them feel that they are really a
part of Queens College.
Last week the class of ’46 chose
the ten outstanding girls who are
the most representative as su- '•
perlatives in the Senior class. The '
girls elected are as follows:
Most Likely to Succeed — Estelle
Most Popular—Becky Nickles
Most Versatile—Carolyn Hobson
Most Scholarly—June Holder
Most Original—Kitty Crane
Most Athletic—Ann McGirt
Best Dressed—Elsie Blackburn
Most Attractive — Mary Kathryn
Most Sincere—Virginia Jackson
Most Efficient—Libby Andrews
When the “Coronet”, Queens’
annual, comes out a special sec
tion will be dfevoted to these girls,
featuring the phase in which they
have been selected as superlatives.
There have already been three
tappings by honorary organiza
tions at Queens this Fall, with
ten girls being tapped.
The new members of Alpha
Kappa Gamma, which, is a na
tional honorary fraternity for
women, are Mary McGill, Elsie
Blackburn, Tonnie Ferguson, Vir
ginia Jackson, Mary Katherine
McArthur, Doris Skirrow and
Shirley Warner. The new mem
bers were initiated Tuesday, Oc
Sigma Mu, the national honor
ary organization that recognizes
the high scholastic attainment of
Juniors and Seniors also tapped
new members. The two recog
nized were Shirley Warner and
Mary Lee Todd.
The third tapping this year was
by Alpha Iota, the international
honorary business sorority. 'Those
elected were Sara Lee Cochrane
and Martha Scarborough. To
welcome its new members Alpha
Iota had a banquet at Thacker’s
Thursday night, October 18.
“Angry looks can do no good.
And blows are dealt in blindness;
Words are better understood
If spoken but in kindness.”
Calendar of Events
Nov. 8—^Molloy, the author,
presented, by the Queens’ Con
cert Lecture Seriek.
Nc.v. 5-10—Little Theater pre
Nov. 16—Founder’s Day.
Nov. 12—End of first quarter.
The Day Student Association,
under the able leadership of Es
telle Darrow, is now serving appe
tizing lunches to the day students
and faculty members, who here
tofore have had little chance to
get a decent meal before their
Lunch is served in the day stu
dent building every Monday
through Friday from about 12:30
to 1:30, with menus ranging from
hot spaghetti dishes to cool salad
plates. The prices charged are
extremely low considering the
quality of the meals given the
girls so far.
The hardest part of this under
taking has been to get volunteers
to prepare the food. Some of the
conscientious day students, and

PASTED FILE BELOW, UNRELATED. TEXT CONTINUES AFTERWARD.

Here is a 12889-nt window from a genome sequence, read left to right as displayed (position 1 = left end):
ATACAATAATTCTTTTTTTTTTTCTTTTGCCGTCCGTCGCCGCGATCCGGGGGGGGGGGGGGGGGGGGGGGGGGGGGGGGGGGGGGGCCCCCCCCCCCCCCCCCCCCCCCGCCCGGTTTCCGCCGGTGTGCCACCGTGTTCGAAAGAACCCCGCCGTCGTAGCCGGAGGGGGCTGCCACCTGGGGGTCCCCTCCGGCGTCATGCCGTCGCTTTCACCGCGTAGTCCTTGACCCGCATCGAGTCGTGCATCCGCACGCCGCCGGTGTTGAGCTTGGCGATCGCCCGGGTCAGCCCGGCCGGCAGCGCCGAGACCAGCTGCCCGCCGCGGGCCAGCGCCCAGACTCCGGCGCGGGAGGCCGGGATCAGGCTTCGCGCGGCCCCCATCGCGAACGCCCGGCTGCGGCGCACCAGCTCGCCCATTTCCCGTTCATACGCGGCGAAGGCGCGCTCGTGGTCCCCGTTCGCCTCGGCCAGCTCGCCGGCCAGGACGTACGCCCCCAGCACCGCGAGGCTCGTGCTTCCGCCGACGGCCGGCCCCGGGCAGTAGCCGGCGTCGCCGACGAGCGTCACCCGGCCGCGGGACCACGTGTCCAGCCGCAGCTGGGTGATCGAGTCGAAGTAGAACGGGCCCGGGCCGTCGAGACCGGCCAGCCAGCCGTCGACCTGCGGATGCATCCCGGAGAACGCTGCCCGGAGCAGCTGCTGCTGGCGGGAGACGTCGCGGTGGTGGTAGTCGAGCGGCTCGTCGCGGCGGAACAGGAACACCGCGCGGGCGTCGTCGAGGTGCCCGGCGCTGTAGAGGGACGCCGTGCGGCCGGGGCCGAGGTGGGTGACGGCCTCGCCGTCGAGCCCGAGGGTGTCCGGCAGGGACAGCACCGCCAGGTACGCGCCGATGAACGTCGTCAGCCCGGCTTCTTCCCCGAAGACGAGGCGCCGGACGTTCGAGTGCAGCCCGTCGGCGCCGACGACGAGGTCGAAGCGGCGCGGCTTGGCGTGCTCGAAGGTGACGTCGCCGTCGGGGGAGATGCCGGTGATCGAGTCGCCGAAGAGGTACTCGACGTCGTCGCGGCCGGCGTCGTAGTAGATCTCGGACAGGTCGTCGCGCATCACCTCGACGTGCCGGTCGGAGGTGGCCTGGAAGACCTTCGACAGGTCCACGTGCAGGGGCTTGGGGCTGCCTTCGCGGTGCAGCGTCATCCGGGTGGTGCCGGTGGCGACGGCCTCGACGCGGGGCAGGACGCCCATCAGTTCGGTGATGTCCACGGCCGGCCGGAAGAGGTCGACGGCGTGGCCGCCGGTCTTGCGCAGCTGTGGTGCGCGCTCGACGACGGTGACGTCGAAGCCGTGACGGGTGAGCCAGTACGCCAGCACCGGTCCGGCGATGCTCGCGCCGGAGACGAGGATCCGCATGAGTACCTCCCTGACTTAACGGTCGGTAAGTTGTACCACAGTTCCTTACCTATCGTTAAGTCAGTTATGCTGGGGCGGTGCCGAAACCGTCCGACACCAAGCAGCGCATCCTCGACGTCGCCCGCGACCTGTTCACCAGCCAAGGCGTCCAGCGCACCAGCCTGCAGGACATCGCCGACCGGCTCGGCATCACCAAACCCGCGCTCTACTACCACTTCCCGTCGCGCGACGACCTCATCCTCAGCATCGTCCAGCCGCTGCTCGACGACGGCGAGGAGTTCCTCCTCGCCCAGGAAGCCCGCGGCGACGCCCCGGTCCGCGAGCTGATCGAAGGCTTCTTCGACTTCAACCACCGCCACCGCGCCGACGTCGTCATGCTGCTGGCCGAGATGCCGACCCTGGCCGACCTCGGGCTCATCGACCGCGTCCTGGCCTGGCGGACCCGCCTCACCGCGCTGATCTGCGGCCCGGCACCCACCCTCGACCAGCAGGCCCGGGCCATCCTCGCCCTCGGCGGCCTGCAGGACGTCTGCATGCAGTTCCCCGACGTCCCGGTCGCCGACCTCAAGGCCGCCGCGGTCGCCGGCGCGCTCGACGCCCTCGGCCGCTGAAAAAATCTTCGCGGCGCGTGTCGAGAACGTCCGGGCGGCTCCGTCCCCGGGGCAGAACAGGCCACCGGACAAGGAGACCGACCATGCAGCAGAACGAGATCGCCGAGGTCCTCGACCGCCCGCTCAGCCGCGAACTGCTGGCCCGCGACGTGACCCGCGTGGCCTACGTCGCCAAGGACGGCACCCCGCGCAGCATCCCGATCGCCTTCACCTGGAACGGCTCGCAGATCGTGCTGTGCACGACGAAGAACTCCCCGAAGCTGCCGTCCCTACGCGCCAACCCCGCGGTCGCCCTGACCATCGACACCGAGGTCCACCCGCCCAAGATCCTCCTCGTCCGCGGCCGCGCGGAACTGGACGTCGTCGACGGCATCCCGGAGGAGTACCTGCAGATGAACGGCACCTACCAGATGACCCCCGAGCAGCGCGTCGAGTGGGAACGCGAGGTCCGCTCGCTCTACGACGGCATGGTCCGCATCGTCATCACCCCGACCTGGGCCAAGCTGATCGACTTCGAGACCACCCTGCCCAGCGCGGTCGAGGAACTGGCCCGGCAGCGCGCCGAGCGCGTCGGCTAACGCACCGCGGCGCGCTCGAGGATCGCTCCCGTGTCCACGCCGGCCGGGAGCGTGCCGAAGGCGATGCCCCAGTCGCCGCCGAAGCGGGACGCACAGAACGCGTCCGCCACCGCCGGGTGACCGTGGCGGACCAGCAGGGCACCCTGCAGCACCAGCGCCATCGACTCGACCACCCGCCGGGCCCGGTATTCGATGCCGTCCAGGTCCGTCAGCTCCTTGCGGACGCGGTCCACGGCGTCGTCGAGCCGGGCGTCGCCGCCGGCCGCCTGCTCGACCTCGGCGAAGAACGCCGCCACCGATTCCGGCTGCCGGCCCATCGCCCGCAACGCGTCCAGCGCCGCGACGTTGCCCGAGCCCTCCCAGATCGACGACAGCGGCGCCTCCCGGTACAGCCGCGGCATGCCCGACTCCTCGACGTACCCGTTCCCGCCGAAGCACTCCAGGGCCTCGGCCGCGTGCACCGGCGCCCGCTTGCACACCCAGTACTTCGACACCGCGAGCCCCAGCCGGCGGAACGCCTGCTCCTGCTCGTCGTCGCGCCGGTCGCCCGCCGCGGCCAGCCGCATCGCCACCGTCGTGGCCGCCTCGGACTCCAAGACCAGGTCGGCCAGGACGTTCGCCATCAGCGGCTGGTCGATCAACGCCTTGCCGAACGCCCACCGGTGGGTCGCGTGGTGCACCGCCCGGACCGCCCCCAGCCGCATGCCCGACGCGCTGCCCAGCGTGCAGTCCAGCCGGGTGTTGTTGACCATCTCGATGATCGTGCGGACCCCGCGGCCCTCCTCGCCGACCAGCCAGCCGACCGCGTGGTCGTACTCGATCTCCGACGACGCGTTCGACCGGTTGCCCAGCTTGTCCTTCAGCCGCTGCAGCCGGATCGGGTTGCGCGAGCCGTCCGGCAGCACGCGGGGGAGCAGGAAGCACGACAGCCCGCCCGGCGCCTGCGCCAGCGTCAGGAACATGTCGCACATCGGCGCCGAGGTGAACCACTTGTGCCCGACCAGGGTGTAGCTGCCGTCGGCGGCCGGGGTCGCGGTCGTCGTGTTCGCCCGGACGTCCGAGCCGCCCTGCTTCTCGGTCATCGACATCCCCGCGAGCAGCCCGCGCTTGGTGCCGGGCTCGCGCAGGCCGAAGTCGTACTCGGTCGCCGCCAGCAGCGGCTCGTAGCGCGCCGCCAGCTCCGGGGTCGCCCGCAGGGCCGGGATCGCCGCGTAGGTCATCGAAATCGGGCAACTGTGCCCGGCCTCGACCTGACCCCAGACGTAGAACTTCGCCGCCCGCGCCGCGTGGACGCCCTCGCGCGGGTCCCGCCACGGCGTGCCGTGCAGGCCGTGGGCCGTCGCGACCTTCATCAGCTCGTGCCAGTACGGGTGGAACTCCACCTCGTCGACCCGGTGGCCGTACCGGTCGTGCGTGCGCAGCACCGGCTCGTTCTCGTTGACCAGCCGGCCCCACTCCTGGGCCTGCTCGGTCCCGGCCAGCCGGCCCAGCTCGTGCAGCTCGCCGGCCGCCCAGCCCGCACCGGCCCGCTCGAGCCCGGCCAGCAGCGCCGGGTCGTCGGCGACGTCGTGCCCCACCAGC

several very faithful mothers, have
given a lot of their valuable time
to assist “Stelle” in a job well
done. But more will be needed as
the year goes on, and any stu
dent or mother is welcome to lend
Here’s a vote of thanks to, those
who have made these lunches pos
sible—so important on rainy and
rushed days, only a small dent
in the pocketbook, and last of all,
so much more pleasing to the
palate than “cokes and crackers”.
Something new has been added
in the “rec” room—A beautifully
lighted juke box, with the latest
selections in hit tunes and bands.
Due to the disturbance the juke
box has caused at certain times,
definite hours have been set for
playing it. These hours have been
posted in the “rec” room. 'They
From 8:00 to 8:30 A.M.
12:45 to 7:00 P.M.
10:00 to 10:30 PM..
12:15 to 11:30 P.M.
Any time except during _ Sunday
School and Church.
Students are requested to re
member and observe these hours,
since their cooperation is so essen
tial. The operation of the “box” is
rather unique on our campus, and
for several months the students
will “be on trial” as-to, whether
it will become a permanent fix
ture of Queens.
To Lecture Here
Robert Molloy, well known au
thor and critic, wil be at Queens
on November 8. He is the second
noted person to appear under the
auspices of the Concert and Lec
Mr. Molloy is a native Charles
tonian, and it is only natural
that the action of his first book
“Pride’s Way”, should take place
in this historic and quaint town.
TTiough this is his first publica
tion in the world of fiction, he
has spent most of his time as a
book reviewer and free-lance man
uscript reader for several pub
lishing houses. Hk: present and
best known occupation is as Book
Review Editor of the New York
Members of the literary publi
cations at Queens are making
tentative plans for a tea to be
held in Mr. Molloy’s honor on the
afternoon before his lecture.
Students who are planning to
attend this lecture should get
their chapel seat numbers now to
avoid any confusion before the
A Few Words
Tonight about 75 girls will hand
m their preference to one of our
five national sororities. After five
days of parties and difficult “si
lence,” the rushees are required to
make up their minds.
Many of these girls have already
decided which sorority they will
pledge, while others will find that
even after the impressive effects of
today’s “big day,” they are no
more certain of the sorority they
want to join than they were at the
beginning of school.
Each girl has the right to make
her own choice, regardless of so-
rority or individual pressure. The
only rules a girl must observe are *
those written in the Pan-Hellenic '
constitution, and these alone must
be followed to the letter. ,
should remember !
that the choice they make tonight
definite, for being^ a
“sister’ to a group of girls means ;!
intimate contacts during their four I
yeare at Queens, and eventually •
their friends and associates who
they will want to “rub noses with”
A sorority is a minor part of the '
student’s college life. But, one
^sely chosen will give immense
satisfaction, and wholesome con
tacts that cannot be gained in anv
other way. ^